A paper published by Project TENDR (Targeting Environmental Neuro-Development Risks), a group of volunteer scientists, health professionals and child advocates working to study and reduce children’s exposure to neurotoxic chemicals and pollutants, calls for a ban on phthalate chemicals commonly found in personal care and home care products.
Uncovering where (and how much) of the environmental contaminant PFAS chemical is in products, food, soil, water and human bodies just became near impossible for research scientists.
U.S. congressional investigators found “dangerous levels of toxic heavy metals” in certain baby foods that could cause neurological damage.
Problems with lead exposure in the U.S. are far more pervasive and far closer to home than many might think–namely, in the food we eat (leaching from food packaging containers), in cosmetics like lipstick, and lead in bottled water bought at the supermarket. But the other problem with lead–why it still exists in our food, cosmetics and water–is a political one. A group of organizations has recently sent a formal petition to the Food and Drug Administration (FDA) urging the agency to revise its outdated standards for lead in food to better protect the public.
Researchers have completed the most comprehensive study to date on how a class of persistent toxins called semi-volatile organic compounds (SVOCs) are associated with the gut microbiome in human children.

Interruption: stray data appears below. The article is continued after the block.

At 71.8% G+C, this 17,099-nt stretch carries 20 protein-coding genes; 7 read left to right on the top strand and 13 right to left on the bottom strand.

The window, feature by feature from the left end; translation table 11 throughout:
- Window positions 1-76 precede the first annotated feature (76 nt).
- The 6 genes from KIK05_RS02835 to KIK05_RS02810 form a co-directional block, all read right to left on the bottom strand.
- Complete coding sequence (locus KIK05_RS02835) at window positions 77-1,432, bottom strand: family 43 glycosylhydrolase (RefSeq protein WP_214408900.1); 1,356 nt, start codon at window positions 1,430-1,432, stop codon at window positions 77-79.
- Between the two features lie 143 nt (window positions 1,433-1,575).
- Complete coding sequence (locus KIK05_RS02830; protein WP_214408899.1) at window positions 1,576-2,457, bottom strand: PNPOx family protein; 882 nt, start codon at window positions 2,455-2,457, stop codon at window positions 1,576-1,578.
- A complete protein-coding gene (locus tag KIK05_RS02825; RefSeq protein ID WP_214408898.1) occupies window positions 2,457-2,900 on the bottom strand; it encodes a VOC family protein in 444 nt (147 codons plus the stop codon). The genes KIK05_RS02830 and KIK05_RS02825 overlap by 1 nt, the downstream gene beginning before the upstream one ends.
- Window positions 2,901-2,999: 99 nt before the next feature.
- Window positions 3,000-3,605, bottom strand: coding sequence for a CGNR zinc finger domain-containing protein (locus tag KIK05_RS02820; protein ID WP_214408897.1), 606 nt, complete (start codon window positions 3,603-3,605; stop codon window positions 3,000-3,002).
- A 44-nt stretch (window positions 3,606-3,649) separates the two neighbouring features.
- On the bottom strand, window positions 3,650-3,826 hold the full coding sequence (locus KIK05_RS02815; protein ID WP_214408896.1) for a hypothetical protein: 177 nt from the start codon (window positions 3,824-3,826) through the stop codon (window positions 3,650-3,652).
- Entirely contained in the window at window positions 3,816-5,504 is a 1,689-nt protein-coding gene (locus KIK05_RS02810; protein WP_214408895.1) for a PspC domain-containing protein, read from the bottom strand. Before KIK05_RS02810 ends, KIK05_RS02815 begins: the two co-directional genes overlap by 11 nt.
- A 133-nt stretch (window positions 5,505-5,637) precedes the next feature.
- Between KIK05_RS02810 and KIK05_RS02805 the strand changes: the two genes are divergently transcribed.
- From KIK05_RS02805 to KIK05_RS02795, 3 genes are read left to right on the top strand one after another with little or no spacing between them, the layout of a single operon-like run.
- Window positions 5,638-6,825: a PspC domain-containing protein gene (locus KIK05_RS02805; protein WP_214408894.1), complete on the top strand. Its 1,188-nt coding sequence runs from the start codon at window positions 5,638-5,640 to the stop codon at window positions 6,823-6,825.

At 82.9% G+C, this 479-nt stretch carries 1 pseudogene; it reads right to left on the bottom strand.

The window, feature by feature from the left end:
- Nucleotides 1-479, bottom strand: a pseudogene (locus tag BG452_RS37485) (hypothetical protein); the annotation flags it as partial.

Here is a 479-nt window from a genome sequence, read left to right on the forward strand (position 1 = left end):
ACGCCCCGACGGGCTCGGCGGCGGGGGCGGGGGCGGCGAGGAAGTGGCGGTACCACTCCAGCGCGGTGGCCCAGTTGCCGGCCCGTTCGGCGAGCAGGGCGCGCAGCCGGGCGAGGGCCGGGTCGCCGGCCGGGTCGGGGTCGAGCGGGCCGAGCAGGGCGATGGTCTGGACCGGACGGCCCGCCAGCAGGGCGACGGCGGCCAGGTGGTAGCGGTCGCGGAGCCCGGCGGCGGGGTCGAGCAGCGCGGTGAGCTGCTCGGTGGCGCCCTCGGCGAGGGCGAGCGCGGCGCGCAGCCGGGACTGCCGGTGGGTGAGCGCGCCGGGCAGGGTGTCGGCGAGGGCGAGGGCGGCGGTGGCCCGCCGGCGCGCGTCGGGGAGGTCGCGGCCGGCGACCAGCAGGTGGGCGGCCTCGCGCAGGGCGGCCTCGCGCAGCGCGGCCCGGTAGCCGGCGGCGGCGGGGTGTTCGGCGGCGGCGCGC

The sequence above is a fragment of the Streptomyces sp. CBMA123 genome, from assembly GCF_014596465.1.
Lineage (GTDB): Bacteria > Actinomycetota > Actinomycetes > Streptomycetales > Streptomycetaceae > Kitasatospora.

A low-income housing development plus a school will be built on a toxic waste site in the area along the Gowanus Canal in New York City.
In another new study scientists have again found that chemicals commonly found in our food and home environment alter our gut microbiome. This is a critical confirmation of the findings found previously because gut microbiome–the community of microorganisms (bacteria, fungi, and viruses) that inhabit the human gastrointestinal tract–has recently come under close scrutiny by the medical science community because several serious health conditions have been suspected to be linked to an imbalance in gut microbiome.
The results of new scientific lab testing reveal that high levels of microplastic particles are released from baby bottles during formula preparation. That means that infants may ingest unwanted microplastics along with their formula.
A new first of its kind study suggests infants who are exposed to cleaning products are more likely to develop asthma and wheeze later in life than their unexposed counterparts.
Scientific studies have demonstrated that PFAS is a toxic chemical and numerous adverse health consequences have been linked to it including some kinds of cancers (especially breast, testicular and prostate cancers), liver problems, heart disease, hormonal disruption, low birth weight and numerous other health problems including thyroid problems, high cholesterol, kidney problems, prostate problems and fertility problems. Now, another adverse health consequence has been added to that list: tooth decay in children.